Chitra and Jagjit were there every day. Suddenly Basu decided to ask the couple to render a background song. Composer Kanu Roy rehearsed with them at home, and “Babul Mora”, based on Nawab Wajid Ali Shah’s soulful composition and composed in the Bhairavi raga, was finally recorded at 4am.


How I would long to hear Jagjit's voice render “Babul Mora”. KL Saigal has left an iconic version of the song in the movie Street Singer, but Basu did not want Jagjit to imitate Saigal. Jagjit’s melodious, rich and warm voice condensed pathos into a song that has gone down as one of the ultimate statements on separation and longing for one’s natal home. Written by the exiled Nawab of Lucknow for his beloved city, it is a jewel of a composition. I think this background song is Chitra-Jagjit's first disc.

In 1979, Basu was making Griha Pravesh, starring Sanjeev Khanna and Sharmila Tagore. The script required a background song to lift the moment when the husband rediscovers his wife’s hidden beauty. Jagjit’s “Baat Niklegi To Phir” seemed to convey the husband’s inner turmoil. I suggested to Basu that he use this song, and I am grateful that the sequence is one of the film's most gracious highlights.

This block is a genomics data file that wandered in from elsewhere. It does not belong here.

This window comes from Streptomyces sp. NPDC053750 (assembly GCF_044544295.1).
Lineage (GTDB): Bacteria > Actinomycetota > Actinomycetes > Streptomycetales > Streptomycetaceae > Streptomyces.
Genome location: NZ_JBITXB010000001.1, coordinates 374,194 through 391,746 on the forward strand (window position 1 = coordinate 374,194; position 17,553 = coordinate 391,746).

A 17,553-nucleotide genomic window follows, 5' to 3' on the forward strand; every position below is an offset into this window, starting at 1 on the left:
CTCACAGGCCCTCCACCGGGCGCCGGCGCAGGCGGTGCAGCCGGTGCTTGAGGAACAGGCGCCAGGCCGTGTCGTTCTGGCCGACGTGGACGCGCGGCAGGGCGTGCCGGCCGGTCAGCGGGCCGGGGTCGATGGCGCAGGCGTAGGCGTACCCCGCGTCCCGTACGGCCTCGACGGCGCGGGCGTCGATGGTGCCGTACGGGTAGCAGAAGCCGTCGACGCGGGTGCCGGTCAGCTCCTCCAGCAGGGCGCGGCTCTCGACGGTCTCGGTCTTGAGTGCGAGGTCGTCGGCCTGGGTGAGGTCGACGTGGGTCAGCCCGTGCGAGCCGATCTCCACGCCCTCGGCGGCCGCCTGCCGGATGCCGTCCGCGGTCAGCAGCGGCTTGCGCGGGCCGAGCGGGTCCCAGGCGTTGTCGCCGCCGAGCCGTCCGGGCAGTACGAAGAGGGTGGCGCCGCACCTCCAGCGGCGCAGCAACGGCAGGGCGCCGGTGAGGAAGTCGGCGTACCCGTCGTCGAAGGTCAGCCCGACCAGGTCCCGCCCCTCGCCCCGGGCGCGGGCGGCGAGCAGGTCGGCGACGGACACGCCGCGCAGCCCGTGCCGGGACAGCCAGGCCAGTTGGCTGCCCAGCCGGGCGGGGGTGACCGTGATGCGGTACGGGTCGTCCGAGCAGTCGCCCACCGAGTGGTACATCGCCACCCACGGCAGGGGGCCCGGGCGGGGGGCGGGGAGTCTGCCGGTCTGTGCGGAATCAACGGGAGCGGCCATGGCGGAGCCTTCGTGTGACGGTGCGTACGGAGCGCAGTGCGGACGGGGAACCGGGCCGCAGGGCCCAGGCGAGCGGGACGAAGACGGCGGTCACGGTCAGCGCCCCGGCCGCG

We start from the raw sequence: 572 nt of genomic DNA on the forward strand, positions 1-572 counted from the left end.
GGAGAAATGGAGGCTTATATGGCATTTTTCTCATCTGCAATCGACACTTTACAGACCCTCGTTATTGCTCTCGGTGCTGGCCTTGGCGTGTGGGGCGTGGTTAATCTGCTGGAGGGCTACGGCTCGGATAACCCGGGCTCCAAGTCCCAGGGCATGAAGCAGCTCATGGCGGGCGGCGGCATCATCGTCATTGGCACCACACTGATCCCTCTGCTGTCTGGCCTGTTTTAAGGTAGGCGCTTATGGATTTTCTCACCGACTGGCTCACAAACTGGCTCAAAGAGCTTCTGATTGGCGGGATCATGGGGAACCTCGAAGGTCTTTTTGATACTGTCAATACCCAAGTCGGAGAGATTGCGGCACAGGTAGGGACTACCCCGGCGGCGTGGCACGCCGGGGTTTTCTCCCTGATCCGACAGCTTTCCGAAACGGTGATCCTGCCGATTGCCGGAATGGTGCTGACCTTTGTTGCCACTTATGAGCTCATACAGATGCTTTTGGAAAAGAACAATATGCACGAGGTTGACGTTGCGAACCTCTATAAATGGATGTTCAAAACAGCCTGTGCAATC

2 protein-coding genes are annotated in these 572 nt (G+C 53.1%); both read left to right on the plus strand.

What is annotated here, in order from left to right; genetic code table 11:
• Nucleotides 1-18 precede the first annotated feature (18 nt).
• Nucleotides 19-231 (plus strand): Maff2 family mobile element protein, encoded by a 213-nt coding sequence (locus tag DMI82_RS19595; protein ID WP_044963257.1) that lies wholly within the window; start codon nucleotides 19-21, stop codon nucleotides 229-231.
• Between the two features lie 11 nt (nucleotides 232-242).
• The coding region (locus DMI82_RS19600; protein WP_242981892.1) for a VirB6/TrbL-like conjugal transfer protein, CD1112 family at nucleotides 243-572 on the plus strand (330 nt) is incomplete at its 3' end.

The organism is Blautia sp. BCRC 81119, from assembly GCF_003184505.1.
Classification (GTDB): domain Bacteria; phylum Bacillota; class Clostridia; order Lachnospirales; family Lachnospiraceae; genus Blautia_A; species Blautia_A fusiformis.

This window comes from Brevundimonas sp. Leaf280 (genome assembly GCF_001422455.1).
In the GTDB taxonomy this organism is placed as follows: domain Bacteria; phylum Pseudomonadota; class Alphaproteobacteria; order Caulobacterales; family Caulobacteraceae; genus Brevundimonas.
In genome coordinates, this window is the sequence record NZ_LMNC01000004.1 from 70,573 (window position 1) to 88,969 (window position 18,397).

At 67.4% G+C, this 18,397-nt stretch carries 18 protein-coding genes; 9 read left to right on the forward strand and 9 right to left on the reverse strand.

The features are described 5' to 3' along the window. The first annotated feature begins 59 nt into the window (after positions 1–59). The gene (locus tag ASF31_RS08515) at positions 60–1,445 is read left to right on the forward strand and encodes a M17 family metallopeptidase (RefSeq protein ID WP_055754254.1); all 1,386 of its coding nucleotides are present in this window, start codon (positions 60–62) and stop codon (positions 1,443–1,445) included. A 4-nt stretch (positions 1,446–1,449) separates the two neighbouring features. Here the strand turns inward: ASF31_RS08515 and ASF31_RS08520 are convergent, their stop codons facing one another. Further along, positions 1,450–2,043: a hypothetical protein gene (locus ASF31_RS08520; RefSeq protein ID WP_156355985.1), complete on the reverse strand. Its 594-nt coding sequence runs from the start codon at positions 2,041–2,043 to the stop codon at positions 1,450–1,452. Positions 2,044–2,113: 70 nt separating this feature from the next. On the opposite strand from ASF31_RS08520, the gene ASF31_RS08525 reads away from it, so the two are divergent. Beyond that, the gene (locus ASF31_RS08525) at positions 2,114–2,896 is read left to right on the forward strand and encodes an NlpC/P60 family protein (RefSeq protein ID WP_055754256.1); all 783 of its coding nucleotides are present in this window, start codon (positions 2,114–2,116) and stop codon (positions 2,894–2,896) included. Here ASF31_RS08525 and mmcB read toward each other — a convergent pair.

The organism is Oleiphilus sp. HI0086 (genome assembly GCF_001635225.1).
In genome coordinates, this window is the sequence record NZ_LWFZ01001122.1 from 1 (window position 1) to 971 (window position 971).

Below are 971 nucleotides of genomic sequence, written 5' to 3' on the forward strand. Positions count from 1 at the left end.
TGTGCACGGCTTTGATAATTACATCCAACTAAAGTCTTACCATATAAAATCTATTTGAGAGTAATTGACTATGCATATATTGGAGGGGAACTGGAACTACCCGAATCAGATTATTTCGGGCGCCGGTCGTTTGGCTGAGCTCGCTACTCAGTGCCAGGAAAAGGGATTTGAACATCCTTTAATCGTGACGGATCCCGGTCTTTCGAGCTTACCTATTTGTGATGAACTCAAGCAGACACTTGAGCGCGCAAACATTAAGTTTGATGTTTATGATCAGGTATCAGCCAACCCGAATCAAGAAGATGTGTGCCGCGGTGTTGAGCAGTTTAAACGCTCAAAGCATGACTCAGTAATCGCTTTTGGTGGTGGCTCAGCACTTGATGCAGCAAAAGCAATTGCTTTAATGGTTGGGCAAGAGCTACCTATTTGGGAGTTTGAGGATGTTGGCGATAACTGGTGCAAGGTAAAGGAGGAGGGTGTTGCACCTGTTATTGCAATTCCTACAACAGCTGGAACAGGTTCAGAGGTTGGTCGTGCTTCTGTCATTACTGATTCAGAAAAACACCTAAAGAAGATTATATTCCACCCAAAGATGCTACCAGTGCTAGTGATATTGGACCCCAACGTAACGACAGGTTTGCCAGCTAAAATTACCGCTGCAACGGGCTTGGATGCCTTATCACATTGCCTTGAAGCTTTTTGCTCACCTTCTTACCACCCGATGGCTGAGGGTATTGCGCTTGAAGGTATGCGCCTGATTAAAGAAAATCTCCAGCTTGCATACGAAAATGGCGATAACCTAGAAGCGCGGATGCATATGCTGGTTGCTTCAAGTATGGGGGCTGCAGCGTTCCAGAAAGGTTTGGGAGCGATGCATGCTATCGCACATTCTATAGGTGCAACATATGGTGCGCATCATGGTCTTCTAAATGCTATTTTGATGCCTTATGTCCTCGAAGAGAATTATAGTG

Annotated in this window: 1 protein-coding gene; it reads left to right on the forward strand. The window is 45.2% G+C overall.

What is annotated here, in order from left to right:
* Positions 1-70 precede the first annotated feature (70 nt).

Jagjit's rendtion of “Babul Mora” remains his most evocative song. It is Jagjit at his purest. The ghazal emperor was a simple, unassuming man, whom I regret not knowing well enough.

We welcome your comments at letters@scroll.in.
Sponsored Content BY 

When did we start parenting our parents?

As our parents grow older, our ‘adulting’ skills are tested like never before.